With the conversion to Christianity, faith in the power of iron spread over the spirits of the dead, demons, and devils.
To prevent the envy of the fairy or dark world, which could also lead to the kidnapping of the bride’s promise at the moment of the wedding, it is, therefore, sufficient to wear a horseshoe.
What does a horseshoe symbolize?
Iron is considered symbolically inferior to other metals but also a symbol of robustness and stubbornness. It is both an instrument of good and an instrument of evil.
|Horseshoe Color||Symbolic Representation|
|Silver||Purity, reflection, and magical properties|
|Gold||Wealth, prosperity, and abundance|
|Black||Protection, warding off evil, and repelling negative energies|
|Red||Vitality, energy, and strength|
|Green||Luck, growth, and renewal|
|Blue||Serenity, tranquility, and spiritual protection|
|Pink||Love, romance, and emotional well-being|
It can protect against harmful influences, because of this magical quality, rings and amulets were forged and it was often recommended to bring nails with it. But at the same time, it is associated as a weapon and consequently associated with war and death.
It is connected to Mars, the God of war. The red color of its rust reminds that of blood.
In ancient China, it was considered a symbol of strength and iron figures were often placed on the banks of the rivers, because they thought that it would remove sea dragons, which they feared them.
Iron is the protector of crops and a symbol of fertility, among the Wachaga or Chaga, an ethnic group from Tanzania living on Mount Kilimanjaro’s slopes. Women use to wear iron necklaces and bracelets because they promote fertility and heal sick children.
How do you hang it? And why does it bring luck?
Its crescent moon shape and its magnet function attract luck, and also its bond with the horse, an animal with a magical charge, and a symbol of strength and vitality. It is also sacred because it is the product of the forge. The horseshoe that hangs on the doors removes the evil eye and annihilates the negative aura of visitors who cross the threshold.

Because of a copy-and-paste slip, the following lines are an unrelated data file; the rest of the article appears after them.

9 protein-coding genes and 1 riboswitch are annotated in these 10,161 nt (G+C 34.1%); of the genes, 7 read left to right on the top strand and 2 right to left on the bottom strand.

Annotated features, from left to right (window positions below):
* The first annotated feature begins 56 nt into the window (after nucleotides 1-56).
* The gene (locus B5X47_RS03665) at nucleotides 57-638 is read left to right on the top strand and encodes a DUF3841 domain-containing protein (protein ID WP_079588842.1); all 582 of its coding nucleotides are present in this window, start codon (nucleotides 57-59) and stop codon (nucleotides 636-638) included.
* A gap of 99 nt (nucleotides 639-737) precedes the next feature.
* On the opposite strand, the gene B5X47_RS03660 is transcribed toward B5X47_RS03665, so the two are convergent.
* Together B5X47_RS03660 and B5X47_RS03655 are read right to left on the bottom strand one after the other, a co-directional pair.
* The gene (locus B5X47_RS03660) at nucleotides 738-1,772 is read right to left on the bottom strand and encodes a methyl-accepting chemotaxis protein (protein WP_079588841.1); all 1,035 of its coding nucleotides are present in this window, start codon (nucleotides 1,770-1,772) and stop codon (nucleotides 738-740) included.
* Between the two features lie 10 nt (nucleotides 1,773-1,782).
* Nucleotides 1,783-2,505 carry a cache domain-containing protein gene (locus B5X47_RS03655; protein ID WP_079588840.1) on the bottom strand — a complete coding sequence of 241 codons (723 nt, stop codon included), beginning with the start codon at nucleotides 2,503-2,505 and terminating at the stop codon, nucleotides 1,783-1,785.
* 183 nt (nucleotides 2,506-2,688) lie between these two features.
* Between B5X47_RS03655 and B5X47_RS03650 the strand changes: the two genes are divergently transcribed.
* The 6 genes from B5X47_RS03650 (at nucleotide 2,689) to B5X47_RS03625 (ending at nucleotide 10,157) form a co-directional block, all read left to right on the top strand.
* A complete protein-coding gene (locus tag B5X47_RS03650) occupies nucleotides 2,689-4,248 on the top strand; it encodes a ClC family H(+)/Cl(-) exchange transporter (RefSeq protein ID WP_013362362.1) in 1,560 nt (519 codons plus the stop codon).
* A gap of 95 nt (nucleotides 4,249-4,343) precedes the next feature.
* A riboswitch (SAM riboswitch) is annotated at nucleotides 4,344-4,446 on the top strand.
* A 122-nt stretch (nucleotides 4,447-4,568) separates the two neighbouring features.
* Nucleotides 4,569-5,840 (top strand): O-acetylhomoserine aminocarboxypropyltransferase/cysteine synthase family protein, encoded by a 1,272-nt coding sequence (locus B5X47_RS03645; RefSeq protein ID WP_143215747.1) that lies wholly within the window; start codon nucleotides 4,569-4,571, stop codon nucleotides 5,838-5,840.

|Upright, Open End||Collects and holds good luck and blessings|
|Upright, Downward Pointing||Allows luck to pour onto the space below|
|U-Shaped, Hanging||Attracts and captures good fortune and positive energy|
|Inverted, Open End||Symbolizes pouring out good luck and spreading blessings|
|Sideways||Represents the transition from past to present, change, and luck|
Its points must be rigorously turned upwards, thus becoming antennas that absorb cosmic energy. Sometimes it is placed horizontally to form a C, the C of Christ, as a protection in the religious field. However, the points at the bottom should never be put on, because the flows are reversed and the dark forces are attracted.
Sailors often used to nail a horseshoe on the main mast of their boat, because they believed it is a talisman that protects them against storms. It is due to the thought that the horse’s iron and hoof become one with mother earth, making the horse and the rider stable.
In this way, the sailors believe that even the boat can become more solid and safe than the sea, which is often rough and full of pitfalls.